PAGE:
Eagle’s Eastern Canada region covers Ottawa, Montreal & the “Maritimes”.  While there is a better mood amongst the Federal civil service under the Trudeau government, I can’t say that I share their optimism given his focus on anything but job creation.  We do expect a decent level of demand in the Federal government in 2017, with necessary projects requiring expertise and the steady flow (certainly more than a drip) of talent retiring.  Quebec is enjoying its lowest unemployment rate in some time, and Montreal remains the hub of that activity.  We anticipate that to continue in 2017.  The Maritime Provinces continue to struggle to create employment and we don’t expect much change there.

The Saddledome in CalgaryWestern Canada is of course comprised of the oil patch in Alberta and the rest.  Some provinces have fared better than others, with certainly Alberta taking the brunt of the hit because of its resource based employment.  BC was actually the fastest growing province in Canada in 2016, and Saskatchewan has fared better than other provinces with a business friendly government.  The outlook for Alberta in 2017 is better, but not exciting.  The other provinces should see a reasonable increase in jobs.

The Hot Client Demand.

At Eagle our focus in on professional staffing and the people in demand from our clients have been fairly consistent for some time.  Program Managers, Project Managers and Business Analysts always seem to be in demand. It might just be our focus, but Change Management and Organizational Excellence resources are in relatively high demand too. Big data, analytics, CRM, web (portal and self-serve) and mobile expertise (especially developers) are specializations that we are seeing more and more. On the Finance and Accounting side, we see a consistent need for Financial Analysts, Accountants with designations and public accounting experience plus Controllers as a fairly consistent talent request. Expertise in the Capital markets, both technical and functional, tends to be a constant ask in the GTA.  Technology experts with functional expertise in Health Care is another skill set that also sees plenty of demand.  This demand fluctuates based on geography and industry sectors, so we advise candidates to watch our website and apply for the roles for which they are best suited.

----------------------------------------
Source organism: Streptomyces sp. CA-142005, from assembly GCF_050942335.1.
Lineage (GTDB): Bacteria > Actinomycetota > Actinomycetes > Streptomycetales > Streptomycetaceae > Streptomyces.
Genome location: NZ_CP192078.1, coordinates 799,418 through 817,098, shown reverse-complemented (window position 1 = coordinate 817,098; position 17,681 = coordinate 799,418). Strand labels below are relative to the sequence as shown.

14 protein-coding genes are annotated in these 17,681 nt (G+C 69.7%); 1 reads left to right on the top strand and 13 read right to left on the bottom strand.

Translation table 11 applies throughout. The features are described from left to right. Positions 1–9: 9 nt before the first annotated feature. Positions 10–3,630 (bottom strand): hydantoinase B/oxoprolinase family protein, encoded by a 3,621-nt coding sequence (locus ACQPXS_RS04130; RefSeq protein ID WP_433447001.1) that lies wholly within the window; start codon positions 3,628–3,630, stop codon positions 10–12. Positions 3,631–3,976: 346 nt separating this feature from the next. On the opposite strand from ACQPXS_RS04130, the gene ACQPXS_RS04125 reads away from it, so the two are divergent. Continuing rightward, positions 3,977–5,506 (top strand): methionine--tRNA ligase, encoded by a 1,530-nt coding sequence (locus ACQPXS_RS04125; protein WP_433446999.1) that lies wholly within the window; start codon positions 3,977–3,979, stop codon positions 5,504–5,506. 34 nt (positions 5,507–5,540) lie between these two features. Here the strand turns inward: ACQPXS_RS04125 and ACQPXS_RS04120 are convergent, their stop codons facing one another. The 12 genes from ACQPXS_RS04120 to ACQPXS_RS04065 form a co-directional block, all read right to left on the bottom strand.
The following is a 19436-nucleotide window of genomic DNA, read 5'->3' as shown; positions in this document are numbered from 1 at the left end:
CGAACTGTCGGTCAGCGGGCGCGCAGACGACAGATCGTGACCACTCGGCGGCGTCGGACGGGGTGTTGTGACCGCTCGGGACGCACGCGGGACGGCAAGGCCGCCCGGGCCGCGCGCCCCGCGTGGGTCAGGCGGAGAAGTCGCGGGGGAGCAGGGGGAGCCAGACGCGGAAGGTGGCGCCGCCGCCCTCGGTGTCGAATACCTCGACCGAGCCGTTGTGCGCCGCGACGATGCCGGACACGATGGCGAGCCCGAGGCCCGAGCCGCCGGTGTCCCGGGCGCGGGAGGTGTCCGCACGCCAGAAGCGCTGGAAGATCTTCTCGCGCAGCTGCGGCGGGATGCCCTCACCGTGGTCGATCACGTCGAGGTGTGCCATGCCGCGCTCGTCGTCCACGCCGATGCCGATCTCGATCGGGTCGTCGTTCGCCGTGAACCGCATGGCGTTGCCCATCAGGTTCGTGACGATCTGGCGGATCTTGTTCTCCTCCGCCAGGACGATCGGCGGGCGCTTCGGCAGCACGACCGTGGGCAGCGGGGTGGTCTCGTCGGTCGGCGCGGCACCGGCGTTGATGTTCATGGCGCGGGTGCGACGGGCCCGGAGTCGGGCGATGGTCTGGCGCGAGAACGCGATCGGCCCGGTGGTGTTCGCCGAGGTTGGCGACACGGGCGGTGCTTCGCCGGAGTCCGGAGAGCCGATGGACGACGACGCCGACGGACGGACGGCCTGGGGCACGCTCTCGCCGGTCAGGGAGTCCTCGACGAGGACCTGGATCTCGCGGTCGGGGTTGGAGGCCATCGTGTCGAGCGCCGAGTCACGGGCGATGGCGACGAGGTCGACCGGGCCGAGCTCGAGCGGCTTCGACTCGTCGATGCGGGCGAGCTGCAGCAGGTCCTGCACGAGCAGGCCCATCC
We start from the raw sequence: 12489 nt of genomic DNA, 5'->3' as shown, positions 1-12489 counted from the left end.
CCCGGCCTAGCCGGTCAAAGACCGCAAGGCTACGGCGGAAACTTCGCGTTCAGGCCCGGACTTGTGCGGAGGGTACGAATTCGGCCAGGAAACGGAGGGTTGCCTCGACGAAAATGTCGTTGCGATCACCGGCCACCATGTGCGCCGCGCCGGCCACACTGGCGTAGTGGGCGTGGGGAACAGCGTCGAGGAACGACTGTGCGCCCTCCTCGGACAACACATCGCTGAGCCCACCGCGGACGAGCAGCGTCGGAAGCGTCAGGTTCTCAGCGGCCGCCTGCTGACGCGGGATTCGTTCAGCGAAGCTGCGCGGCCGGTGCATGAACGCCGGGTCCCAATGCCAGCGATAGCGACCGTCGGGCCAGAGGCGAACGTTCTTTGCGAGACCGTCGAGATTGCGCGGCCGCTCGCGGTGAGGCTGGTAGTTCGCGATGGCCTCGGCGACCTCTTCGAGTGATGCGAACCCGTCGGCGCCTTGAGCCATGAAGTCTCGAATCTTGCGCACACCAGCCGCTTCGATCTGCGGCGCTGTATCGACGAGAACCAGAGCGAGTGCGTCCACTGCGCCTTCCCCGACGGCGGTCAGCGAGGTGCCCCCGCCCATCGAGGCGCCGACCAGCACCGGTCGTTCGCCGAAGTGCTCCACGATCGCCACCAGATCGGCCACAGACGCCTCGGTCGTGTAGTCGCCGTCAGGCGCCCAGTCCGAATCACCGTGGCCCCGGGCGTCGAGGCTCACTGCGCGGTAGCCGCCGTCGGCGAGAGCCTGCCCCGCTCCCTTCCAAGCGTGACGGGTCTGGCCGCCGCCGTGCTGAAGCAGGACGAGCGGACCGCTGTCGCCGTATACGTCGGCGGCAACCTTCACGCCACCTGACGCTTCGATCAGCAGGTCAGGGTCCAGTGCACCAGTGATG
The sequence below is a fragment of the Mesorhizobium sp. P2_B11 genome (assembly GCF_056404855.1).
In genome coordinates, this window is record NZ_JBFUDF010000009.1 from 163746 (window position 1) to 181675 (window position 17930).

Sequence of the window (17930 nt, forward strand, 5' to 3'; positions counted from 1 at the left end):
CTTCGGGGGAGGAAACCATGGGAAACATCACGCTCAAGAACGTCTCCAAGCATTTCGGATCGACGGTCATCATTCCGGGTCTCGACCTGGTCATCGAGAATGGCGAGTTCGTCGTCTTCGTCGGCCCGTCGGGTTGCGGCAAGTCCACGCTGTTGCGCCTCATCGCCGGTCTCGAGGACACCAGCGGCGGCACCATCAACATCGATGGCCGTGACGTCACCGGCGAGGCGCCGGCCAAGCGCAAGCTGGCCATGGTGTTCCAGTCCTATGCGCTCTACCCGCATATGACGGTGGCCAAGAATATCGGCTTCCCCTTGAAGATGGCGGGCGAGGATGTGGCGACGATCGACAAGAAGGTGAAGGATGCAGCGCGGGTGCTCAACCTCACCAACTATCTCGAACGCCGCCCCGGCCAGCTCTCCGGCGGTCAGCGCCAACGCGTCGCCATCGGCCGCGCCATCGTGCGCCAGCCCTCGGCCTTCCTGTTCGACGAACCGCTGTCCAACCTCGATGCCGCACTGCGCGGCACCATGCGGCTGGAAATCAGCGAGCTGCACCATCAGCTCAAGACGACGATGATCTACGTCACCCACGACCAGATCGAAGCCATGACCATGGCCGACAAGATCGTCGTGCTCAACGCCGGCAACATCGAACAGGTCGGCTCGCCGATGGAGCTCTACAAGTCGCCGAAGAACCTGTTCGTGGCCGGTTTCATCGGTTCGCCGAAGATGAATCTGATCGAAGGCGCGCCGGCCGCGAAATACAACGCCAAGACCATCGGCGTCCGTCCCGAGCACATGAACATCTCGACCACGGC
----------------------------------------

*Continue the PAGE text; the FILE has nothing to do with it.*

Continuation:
Summary:

The last year was a tough one in the Canadian economy and we will continue to face challenges into 2017, with carbon taxes, a struggling oil patch, a resurgent but protectionist US economy under Donald Trump and a Federal government more interested in the environment, foreign aid, being recognised on the world stage and anything other than creating a business friendly atmosphere in Canada.

On the plus side for job seekers, there will be growth opportunities afforded by a growing number of retirees requiring replacement, and some sectors that will grow … some which we believe will be the telecommunications, technology, construction, government and the financial sector.

That was my look at the Canadian job market for the final quarter in 2016 and some of its influences.

IT Industry News for December 2016

Kevin Dee By Kevin Dee,
Chairman of the Board at Eagle

This post first appeared on The Eagle Blog on January 6th, 2017

Tech News HeaderThis is my 30,000 foot look at events in the ICT industry for December 2016. What you see here is a précis of the monthly report I produce, which will be available in more detail at the News section of the Eagle website, where you will also find back issues.

A Little History of previous year’s Decembers …